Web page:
Enriching socio-economic theory combined with reader-friendly professional discourse and statistical analysis, along with personal reminiscence all come together here. The overall frame is economic, but other important factors such as identity, culture, politics, and social structure” are considered as well.

These Israeli collective settlements were built on idealistic commitment to Zionism combined with the Communist egalitarian principle “from each according to ability, to each according to his needs.” Also supplying members with many internal public goods, kibbutzim have successfully coped with brain drain, free-riding, and the tendency of less-productive individuals to join for many years. When Israeli political and economic transformations endangered their existence kibbutzim were able to adjust. Most provided more privacy and differential wages, thus contradicting their foundational values but still supplying a substantive safety net and significant public goods. And some of the richer Kibbutzim succeeded to maintain full equality while expanding their economic bases.

“Kibbutzim stood for many years as ‘proof’ that socialism and income equality can actually work,” but “opponents of socialism look at the shift away from income sharing and communal ownership of property is proof that any socialist society is doomed to fail”. Not taking a clear stand on the issue is fully justified: It depends on many dynamic variables that change non-linearly.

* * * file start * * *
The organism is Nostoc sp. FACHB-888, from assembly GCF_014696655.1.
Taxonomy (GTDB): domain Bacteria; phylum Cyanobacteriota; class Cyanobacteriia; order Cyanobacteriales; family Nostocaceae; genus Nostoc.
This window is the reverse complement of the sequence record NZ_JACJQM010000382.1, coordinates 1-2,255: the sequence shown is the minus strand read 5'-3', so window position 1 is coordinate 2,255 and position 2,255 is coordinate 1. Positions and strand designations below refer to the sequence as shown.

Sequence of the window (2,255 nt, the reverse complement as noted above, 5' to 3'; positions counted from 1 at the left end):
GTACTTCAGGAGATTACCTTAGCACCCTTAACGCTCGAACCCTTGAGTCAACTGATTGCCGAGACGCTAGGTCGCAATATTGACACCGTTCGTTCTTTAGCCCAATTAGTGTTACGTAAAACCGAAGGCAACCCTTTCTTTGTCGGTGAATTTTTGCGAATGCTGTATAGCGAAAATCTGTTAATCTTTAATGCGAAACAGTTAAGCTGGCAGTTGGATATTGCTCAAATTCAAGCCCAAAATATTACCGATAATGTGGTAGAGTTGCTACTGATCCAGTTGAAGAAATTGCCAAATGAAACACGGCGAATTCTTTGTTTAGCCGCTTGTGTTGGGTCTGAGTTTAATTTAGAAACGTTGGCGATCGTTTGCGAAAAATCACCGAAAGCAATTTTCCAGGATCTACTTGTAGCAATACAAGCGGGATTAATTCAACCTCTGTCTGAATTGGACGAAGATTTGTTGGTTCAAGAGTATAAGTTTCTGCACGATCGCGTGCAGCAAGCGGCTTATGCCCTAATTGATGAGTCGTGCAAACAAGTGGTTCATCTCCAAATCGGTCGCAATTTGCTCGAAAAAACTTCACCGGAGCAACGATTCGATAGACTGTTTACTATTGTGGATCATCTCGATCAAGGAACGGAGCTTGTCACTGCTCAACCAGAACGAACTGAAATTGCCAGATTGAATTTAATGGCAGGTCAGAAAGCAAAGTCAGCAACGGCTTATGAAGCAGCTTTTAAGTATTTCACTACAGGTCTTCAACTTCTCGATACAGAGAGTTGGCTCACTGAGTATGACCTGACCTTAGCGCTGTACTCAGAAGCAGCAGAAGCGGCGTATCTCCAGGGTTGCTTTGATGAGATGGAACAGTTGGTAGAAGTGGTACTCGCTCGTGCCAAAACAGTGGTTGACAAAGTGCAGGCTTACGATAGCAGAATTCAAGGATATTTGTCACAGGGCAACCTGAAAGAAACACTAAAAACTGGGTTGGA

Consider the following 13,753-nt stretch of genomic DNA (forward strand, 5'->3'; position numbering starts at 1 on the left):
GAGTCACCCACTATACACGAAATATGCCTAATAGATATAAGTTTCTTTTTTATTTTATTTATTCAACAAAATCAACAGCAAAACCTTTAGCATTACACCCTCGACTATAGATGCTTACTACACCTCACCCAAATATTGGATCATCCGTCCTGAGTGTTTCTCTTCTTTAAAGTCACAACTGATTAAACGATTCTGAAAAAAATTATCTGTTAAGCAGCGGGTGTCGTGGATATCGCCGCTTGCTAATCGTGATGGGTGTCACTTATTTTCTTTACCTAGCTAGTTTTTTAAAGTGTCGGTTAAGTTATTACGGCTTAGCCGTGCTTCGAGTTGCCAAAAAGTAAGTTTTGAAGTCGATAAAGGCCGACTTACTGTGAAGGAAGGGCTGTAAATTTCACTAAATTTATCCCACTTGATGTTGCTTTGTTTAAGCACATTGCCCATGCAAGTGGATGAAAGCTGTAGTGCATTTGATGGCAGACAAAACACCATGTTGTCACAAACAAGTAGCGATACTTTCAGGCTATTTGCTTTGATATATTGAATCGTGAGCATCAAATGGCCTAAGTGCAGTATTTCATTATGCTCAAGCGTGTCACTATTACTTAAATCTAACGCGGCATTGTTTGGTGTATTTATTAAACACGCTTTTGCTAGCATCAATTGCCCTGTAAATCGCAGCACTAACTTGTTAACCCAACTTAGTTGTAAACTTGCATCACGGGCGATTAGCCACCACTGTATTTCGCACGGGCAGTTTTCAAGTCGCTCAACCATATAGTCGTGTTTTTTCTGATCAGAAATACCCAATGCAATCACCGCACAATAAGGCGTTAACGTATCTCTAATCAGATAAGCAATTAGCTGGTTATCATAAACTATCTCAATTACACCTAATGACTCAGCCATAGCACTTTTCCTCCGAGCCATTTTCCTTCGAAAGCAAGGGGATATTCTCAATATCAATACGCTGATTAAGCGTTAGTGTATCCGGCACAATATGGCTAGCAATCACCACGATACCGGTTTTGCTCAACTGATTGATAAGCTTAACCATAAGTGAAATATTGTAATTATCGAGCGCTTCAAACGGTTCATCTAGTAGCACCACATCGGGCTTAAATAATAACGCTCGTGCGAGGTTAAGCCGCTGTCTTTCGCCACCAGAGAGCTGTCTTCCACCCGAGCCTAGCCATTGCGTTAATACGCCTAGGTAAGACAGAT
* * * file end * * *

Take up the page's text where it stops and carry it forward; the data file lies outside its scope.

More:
Writer Abramitzky’s grandparents left their homes in Poland to help found one of the first kibbutzim. The story here looks at the pros and cons of kibbutz life and a well-told story about determination, courage and just plain hard work. Even with all of the charts, graphs and research, this is a wonderfully written story that is readable for all. For today (the  21st century) this is both a cautionary tale and an optimistic look what a society based on cooperation and concern for fellow humans might look like. I do not personally like charts but those included here are totally explained and honestly so.

“Poetic Trespass: Writing between Hebrew and Arabic in Israel/Palestine” by Little Levy— Finding a Common Tongue

Levy, Lital. “Poetic Trespass: Writing between Hebrew and Arabic in Israel/Palestine”, Princeton University Press, 2014.

Finding a Common Tongue

Amos Lassen

Israel has always been and will always be problematic in terms of language. Much of that comes from the resurrection of Hebrew, a language that had been dead for thousands of years. In “Poetic Trespass”, Lital Levy brings us the first in-depth study of the relationship between Hebrew and Arabic in the literature and culture of Israel/Palestine. She gives us a captivating portrait of the literary imagination’s power to transgress political boundaries and transform ideas about language and belonging. For example, we meet a Palestinian-Israeli poet who declares a new state whose language, “Homelandic,” is a combination of Arabic and Hebrew. Then there is a Jewish-Israeli author who imagines a “language plague” that infects young Hebrew speakers with old world accents and sends the narrator in search of his Arabic heritage.